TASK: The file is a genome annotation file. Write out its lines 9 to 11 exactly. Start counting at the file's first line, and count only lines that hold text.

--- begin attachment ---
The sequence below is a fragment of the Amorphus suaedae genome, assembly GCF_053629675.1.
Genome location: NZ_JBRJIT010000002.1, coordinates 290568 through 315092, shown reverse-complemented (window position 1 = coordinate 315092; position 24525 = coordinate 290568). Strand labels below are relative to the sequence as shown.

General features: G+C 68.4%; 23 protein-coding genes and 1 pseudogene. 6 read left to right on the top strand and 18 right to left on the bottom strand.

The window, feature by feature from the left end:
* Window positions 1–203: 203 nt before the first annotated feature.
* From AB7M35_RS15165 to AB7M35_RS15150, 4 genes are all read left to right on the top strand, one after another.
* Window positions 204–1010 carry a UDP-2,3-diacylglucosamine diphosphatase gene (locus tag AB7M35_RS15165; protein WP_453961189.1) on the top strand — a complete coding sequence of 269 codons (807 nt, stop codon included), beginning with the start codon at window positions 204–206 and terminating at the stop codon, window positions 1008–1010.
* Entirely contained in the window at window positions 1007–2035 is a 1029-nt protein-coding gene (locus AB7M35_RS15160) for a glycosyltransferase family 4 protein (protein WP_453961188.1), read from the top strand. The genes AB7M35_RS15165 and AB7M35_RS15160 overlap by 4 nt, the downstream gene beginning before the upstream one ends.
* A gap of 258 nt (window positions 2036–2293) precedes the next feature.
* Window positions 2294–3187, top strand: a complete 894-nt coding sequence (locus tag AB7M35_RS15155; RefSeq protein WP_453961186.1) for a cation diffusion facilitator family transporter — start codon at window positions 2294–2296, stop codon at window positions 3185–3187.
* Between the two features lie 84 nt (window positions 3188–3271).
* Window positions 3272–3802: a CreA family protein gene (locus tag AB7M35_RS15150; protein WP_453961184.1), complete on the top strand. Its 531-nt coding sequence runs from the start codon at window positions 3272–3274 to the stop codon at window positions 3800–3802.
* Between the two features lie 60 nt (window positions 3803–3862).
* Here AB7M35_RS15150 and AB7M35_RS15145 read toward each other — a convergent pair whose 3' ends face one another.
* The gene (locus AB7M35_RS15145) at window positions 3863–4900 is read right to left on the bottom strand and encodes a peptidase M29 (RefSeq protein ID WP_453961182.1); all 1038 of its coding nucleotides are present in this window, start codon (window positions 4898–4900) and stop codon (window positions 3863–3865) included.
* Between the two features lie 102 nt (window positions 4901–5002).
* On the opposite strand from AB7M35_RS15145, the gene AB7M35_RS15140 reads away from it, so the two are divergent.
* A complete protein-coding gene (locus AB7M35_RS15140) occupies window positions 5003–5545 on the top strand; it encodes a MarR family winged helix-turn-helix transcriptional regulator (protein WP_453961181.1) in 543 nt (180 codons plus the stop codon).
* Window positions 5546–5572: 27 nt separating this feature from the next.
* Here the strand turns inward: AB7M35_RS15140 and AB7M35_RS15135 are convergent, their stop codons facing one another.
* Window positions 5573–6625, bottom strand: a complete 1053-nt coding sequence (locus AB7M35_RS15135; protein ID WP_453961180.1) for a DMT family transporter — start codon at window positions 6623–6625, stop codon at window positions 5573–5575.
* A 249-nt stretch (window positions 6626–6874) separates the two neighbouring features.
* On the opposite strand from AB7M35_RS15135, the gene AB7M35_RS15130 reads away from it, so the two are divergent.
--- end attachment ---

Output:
* A gap of 258 nt (window positions 2036–2293) precedes the next feature.
* Window positions 2294–3187, top strand: a complete 894-nt coding sequence (locus tag AB7M35_RS15155; RefSeq protein WP_453961186.1) for a cation diffusion facilitator family transporter — start codon at window positions 2294–2296, stop codon at window positions 3185–3187.
* Between the two features lie 84 nt (window positions 3188–3271).